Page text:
22 Sep 2011, 10:10am
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  • Of Food and Love: Ways to freeze food conveniently

    Food goes where you put it.  And if you don’t put it somewhere it will rot, if you don’t eat it fast enough, it will rot.  So fickle food is.  Last year I started making large batches of unhealthy mac-n-cheese.  But it was so, stinkin’ good.  I am sad to admit that it did contain Velveeta.  I have since repented of my sins and use REAL cheese in my mac.  For a while, I went on a hunt trying to revamp some of our favorite recipes with a healthier twist.  Nothing too offensive or inedible.  Trust me.  As much as I love new foods, I have my limits and a gag reflex.

    It took me a while, but I finally found a recipe that is the base for just about everything cheesy.  Dips, sauces, soups…you name it.  It’s a roux.  A roux is basically: butter, flour, milk, salt and pepper.  That’s it.  From there the ability to build just about anything creamy and delicious is possible.  It is from this that I make the cheese mixture for our homemade mac-n-cheese. (I will share the recipe at the end)

    Anyway, aside from my previous horrible cooking habits, I learned that freezing mac-n-cheese is difficult!  My children loved it, but couldn’t eat a huge casserole sized portion in good time.  So, we froze it in big zip-loc bags.  My husband separated it, as best he could, into individualized hunks, but they would still move together and freeze making it really difficult to pull out a portion to eat.  But God bless the internet, I stumbled upon the most FABULOUS photo the other day…some one had taken to freezing soup in their cupcake tin.  Seriously??  How genius is that?

    I knew that I had found the answer to my sticky noodle situation…bam.  Here we go.  I used my loaf tin to make the perfect portion sizes for my kids!

    Problem solved.  Now, I am freezing: soup, sauces that I make, pre-cooked eggs for egg muffins (you cook the eggs in the cupcake tin to get the perfect form, then freeze the egg forms), flavored ice cubes for parties, mashed potato portions…it’s a fresh slate fill it up!  And oh the fun things you can cook in those tins.  The other morning I made these for our Sunday breakfast.  Yummm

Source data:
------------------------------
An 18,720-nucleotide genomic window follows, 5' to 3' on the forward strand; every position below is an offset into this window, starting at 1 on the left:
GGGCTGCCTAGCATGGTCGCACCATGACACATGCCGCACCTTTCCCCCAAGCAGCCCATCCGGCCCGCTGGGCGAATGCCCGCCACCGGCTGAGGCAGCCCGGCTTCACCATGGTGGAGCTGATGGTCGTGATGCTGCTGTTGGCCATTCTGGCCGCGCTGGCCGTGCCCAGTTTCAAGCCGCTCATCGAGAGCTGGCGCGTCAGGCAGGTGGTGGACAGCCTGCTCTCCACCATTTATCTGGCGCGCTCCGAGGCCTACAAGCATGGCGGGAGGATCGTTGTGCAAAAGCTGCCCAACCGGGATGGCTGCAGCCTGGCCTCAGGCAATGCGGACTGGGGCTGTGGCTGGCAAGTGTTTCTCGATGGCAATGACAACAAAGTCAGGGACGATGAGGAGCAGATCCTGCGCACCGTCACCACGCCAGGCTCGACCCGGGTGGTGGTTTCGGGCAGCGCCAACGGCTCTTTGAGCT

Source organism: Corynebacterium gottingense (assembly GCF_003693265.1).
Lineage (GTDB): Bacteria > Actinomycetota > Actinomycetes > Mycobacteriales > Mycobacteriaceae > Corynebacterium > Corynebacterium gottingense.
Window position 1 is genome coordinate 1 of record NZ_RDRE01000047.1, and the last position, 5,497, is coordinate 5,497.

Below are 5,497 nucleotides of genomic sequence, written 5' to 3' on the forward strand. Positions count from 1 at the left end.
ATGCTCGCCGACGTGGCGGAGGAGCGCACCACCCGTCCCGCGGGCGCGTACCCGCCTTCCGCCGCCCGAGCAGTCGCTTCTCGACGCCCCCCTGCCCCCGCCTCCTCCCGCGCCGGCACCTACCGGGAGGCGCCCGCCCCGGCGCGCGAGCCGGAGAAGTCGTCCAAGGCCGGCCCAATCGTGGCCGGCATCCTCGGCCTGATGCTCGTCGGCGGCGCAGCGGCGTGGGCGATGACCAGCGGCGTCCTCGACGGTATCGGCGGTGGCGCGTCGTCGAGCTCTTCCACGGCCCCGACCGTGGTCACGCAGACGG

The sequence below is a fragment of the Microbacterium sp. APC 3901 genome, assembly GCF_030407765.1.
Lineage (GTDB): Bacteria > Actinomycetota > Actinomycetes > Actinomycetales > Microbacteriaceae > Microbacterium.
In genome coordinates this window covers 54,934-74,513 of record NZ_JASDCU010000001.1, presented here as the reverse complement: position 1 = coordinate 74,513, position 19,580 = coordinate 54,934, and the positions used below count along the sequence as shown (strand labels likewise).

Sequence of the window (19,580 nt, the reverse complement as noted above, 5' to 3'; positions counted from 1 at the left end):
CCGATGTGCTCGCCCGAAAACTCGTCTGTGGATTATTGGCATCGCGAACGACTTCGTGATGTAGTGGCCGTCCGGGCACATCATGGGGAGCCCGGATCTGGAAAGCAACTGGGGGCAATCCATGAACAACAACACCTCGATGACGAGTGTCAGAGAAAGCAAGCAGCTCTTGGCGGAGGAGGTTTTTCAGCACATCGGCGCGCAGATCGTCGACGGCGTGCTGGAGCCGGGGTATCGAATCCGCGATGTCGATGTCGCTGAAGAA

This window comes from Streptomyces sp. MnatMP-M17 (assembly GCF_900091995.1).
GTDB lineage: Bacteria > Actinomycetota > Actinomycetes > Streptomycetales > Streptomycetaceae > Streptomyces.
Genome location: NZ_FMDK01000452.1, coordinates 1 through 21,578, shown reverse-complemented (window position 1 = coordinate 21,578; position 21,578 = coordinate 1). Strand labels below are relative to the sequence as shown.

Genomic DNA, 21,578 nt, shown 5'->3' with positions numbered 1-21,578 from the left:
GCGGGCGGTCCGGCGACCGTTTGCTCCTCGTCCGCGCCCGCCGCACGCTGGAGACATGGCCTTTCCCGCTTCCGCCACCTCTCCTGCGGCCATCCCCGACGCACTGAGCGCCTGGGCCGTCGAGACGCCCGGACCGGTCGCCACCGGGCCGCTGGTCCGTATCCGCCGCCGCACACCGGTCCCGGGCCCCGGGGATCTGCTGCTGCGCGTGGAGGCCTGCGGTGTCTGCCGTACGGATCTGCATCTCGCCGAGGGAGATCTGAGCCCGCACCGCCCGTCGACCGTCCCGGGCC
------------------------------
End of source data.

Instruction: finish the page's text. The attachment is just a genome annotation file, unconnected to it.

I’m always looking for a way to make my cooking life easier.  I’m not talking “the easy way out” I’m talking about the “creative fix”.

    And if any of you are interested in the roux I spoke about earlier.  Here it is:

    White Sauce
    * 2 tablespoons butter
    * 2 tablespoons flour (whole wheat)
    * 3/8 teaspoon salt
    * 1/8 teaspoon pepper
    * 1 cup milk
    Get out a quart-sized saucepan.  Melt the butter in it over medium heat.  When the margarine is completely melted, remove the pan from the heat.  Stir in the flour.  It will lump up a little bit, so keep stirring it until it is smooth.  I use a whisk to do this, but a fork will work in a pinch. Add the salt and pepper and return the pan to the heat.  Cook and stir until the flour/margarine mixture bubbles up and sort of sizzles for a moment or two.  This step keeps the sauce from having a “raw” flavor, and also permeates the sauce with the seasonings.  Gradually stir in the milk.  Do it slowly, so it doesn’t lump up.  Lumpy sauce is not the most aesthetically pleasing, although it still tastes pretty good.  So after you stir in the milk, cook the sauce over medium heat until it boils.  Stir it quite often, to prevent it from lumping or burning.  When it boils, cook and stir it for a full minute, and then remove it from the heat.  It is now done.

    Cheese Sauce:  Add 1/2 to 1-cup of shredded or cubed cheese to the sauce after it boils for a minute.  I usually take it off the burner, add the cheese, and cover the pan.  Then I let it sit in the middle of the stove for a minute or two, to soften up the cheese.  Stir it up until the cheese melts.  Serve anywhere you like.

    **This is NOT my recipe, but I can’t remember where I got it from…please enjoy knowing there is some genius out there who created this making it possible for you to eat!**

     
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